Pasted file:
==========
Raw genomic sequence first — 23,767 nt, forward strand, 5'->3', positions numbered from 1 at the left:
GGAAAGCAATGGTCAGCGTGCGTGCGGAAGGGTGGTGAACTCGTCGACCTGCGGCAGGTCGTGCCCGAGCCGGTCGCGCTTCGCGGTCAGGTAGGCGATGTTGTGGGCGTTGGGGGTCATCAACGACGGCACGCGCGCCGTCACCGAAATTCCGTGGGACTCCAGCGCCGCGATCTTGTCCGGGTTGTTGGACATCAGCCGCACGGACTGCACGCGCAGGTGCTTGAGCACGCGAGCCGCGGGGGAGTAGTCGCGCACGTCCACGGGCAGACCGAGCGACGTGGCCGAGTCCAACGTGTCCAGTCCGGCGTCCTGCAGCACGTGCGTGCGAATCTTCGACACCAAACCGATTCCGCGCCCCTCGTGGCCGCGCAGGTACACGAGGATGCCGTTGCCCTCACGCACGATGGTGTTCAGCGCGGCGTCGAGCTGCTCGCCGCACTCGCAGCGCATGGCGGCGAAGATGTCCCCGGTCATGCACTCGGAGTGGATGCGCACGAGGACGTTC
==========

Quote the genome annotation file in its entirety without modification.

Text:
Raw genomic sequence first — 23,767 nt, forward strand, 5'->3', positions numbered from 1 at the left:
GGAAAGCAATGGTCAGCGTGCGTGCGGAAGGGTGGTGAACTCGTCGACCTGCGGCAGGTCGTGCCCGAGCCGGTCGCGCTTCGCGGTCAGGTAGGCGATGTTGTGGGCGTTGGGGGTCATCAACGACGGCACGCGCGCCGTCACCGAAATTCCGTGGGACTCCAGCGCCGCGATCTTGTCCGGGTTGTTGGACATCAGCCGCACGGACTGCACGCGCAGGTGCTTGAGCACGCGAGCCGCGGGGGAGTAGTCGCGCACGTCCACGGGCAGACCGAGCGACGTGGCCGAGTCCAACGTGTCCAGTCCGGCGTCCTGCAGCACGTGCGTGCGAATCTTCGACACCAAACCGATTCCGCGCCCCTCGTGGCCGCGCAGGTACACGAGGATGCCGTTGCCCTCACGCACGATGGTGTTCAGCGCGGCGTCGAGCTGCTCGCCGCACTCGCAGCGCATGGCGGCGAAGATGTCCCCGGTCATGCACTCGGAGTGGATGCGCACGAGGACGTTC